Longevity is sometimes called lifespan and indicates the length of life in years a person can expect to live. Needless to say, many variables go into this calculation, but it is often used by governments, insurance companies, and healthcare providers, for projections, risk analysis, and benefits. Be aware that these are averages you see in reports and research, just take a look at this interactive chart based on 2011 data. That data hasn’t changed much either way since then. BTW, my wife and I are moving to Monaco!
So why is it something we need to think about? Retirement, money, and health. Depending on where you live, retirement may be as young as 55, from a company position. Many others officially retire at 65. Some work beyond that age, either part-time or volunteering for organizations until age catches up to them.
Once you retire, you are living off investments made before retirement, unless you had a rich relative that left a bunch of money to you. That length is longevity, and those funds determine what kind of lifestyle you will have.
Your health will also determine how you live once retired. Diet and exercise are vital determinants of not only how long you live but how well. If you didn’t stop drinking and eating as you did in college until your 50’s or 60’s, chances are you’ll end up with a shorter lifespan. If you ate healthily and exercised often, you will most likely live longer. I make no judgments about your choices.
The funny thing about averages
You may recall from elementary school math that an average takes all numbers and divides that by the count of those numbers. The problem, and opportunity, is that there are extremes on both ends that drag that number up or down. For example, in the U.S., there have been a high number of deaths to opioids that it brought the average life span down for the last several years, although they are starting to turn around. Every country has similar statistics for deaths associated with the use of drugs. Younger people are dying at an alarming rate due to opioids and suicide.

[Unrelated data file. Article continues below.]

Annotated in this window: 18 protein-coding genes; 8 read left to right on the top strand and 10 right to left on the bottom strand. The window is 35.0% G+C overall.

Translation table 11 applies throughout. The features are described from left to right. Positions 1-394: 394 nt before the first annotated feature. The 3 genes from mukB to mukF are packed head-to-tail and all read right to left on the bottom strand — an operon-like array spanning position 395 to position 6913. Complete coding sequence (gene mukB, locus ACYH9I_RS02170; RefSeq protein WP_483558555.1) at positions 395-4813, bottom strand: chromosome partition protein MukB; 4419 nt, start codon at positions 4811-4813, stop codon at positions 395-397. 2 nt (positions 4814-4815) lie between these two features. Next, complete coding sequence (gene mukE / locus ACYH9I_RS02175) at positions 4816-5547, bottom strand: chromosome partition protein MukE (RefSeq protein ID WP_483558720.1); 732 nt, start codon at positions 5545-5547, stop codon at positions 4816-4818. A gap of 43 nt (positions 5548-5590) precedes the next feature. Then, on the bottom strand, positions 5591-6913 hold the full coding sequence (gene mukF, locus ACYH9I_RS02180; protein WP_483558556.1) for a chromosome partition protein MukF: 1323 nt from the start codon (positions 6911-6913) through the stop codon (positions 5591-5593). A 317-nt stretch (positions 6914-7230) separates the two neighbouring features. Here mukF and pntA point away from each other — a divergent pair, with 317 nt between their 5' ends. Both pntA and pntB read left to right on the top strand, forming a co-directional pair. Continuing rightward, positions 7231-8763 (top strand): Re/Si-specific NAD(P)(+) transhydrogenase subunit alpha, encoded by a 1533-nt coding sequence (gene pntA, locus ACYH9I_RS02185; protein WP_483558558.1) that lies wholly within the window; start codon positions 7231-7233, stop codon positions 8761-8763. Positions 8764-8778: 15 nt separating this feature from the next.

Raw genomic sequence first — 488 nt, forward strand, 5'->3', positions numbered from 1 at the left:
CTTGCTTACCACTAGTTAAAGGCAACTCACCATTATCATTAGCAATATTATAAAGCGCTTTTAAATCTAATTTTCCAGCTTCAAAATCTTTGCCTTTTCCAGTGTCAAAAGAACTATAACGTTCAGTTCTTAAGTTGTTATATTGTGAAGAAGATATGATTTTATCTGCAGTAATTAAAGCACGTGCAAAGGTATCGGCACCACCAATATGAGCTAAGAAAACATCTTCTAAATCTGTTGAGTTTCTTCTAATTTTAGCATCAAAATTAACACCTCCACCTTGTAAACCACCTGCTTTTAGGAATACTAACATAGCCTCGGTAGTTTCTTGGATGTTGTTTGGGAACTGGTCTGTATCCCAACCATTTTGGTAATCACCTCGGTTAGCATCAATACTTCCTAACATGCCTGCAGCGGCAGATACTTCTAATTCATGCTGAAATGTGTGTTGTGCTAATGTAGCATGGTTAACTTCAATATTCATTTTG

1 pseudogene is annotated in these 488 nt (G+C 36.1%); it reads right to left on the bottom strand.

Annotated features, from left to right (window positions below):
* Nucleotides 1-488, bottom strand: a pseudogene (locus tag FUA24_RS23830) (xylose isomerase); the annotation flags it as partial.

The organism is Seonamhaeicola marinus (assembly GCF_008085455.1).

Poverty is another factor in the average life span. Low income means a less healthy diet and access to healthcare. Many governments and NGOs are addressing this, but the sheer size and scope is a challenge. Air quality As you can see, there are many factors to consider.
What brings the average number up is living longer due to better health, eating, exercising, and better healthcare. For some, this is hard to do, while others can eat healthier and exercise frequently. Some of this is based on where you were born; in other cases, it can be social mobility. Read this article and understand just how lucky you are.
More people have now lived beyond 100 than ever before in history, with Japan leading the way with over 70,000! Pew Research quotes a statistic from the medical journal The Lancet that more than half the children born now in developed countries will reach the age of 100. More than half! Are you ready for that? Are businesses prepared for that? What about governments that pay out social security or pensions when people retire? What impact will that have on the economy? My guess is it will have a pretty significant impact on just about everything.